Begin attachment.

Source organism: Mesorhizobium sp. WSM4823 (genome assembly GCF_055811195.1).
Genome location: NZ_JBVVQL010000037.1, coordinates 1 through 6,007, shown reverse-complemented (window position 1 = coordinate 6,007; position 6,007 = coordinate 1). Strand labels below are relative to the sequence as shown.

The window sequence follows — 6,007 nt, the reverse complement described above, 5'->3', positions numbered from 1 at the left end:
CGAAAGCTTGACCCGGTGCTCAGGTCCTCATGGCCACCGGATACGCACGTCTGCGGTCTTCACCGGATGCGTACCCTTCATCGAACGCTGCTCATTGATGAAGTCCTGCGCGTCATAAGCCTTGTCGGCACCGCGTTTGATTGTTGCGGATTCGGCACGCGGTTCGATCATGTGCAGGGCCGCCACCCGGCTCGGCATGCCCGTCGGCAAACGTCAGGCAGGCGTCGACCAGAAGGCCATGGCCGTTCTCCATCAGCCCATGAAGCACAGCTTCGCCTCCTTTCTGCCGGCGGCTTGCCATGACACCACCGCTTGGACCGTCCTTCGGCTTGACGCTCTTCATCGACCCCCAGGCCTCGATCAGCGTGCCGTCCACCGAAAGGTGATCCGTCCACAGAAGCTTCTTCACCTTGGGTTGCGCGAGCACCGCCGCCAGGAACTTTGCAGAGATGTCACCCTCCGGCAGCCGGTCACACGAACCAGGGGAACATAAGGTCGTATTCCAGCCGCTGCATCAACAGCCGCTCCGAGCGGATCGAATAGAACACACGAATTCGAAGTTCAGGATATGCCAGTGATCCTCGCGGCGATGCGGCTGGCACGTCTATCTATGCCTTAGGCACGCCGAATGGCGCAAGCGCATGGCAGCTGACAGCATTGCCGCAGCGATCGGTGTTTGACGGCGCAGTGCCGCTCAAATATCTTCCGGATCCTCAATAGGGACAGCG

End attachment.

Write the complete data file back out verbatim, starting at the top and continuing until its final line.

Source organism: Mesorhizobium sp. WSM4823 (genome assembly GCF_055811195.1).
Genome location: NZ_JBVVQL010000037.1, coordinates 1 through 6,007, shown reverse-complemented (window position 1 = coordinate 6,007; position 6,007 = coordinate 1). Strand labels below are relative to the sequence as shown.

The window sequence follows — 6,007 nt, the reverse complement described above, 5'->3', positions numbered from 1 at the left end:
CGAAAGCTTGACCCGGTGCTCAGGTCCTCATGGCCACCGGATACGCACGTCTGCGGTCTTCACCGGATGCGTACCCTTCATCGAACGCTGCTCATTGATGAAGTCCTGCGCGTCATAAGCCTTGTCGGCACCGCGTTTGATTGTTGCGGATTCGGCACGCGGTTCGATCATGTGCAGGGCCGCCACCCGGCTCGGCATGCCCGTCGGCAAACGTCAGGCAGGCGTCGACCAGAAGGCCATGGCCGTTCTCCATCAGCCCATGAAGCACAGCTTCGCCTCCTTTCTGCCGGCGGCTTGCCATGACACCACCGCTTGGACCGTCCTTCGGCTTGACGCTCTTCATCGACCCCCAGGCCTCGATCAGCGTGCCGTCCACCGAAAGGTGATCCGTCCACAGAAGCTTCTTCACCTTGGGTTGCGCGAGCACCGCCGCCAGGAACTTTGCAGAGATGTCACCCTCCGGCAGCCGGTCACACGAACCAGGGGAACATAAGGTCGTATTCCAGCCGCTGCATCAACAGCCGCTCCGAGCGGATCGAATAGAACACACGAATTCGAAGTTCAGGATATGCCAGTGATCCTCGCGGCGATGCGGCTGGCACGTCTATCTATGCCTTAGGCACGCCGAATGGCGCAAGCGCATGGCAGCTGACAGCATTGCCGCAGCGATCGGTGTTTGACGGCGCAGTGCCGCTCAAATATCTTCCGGATCCTCAATAGGGACAGCG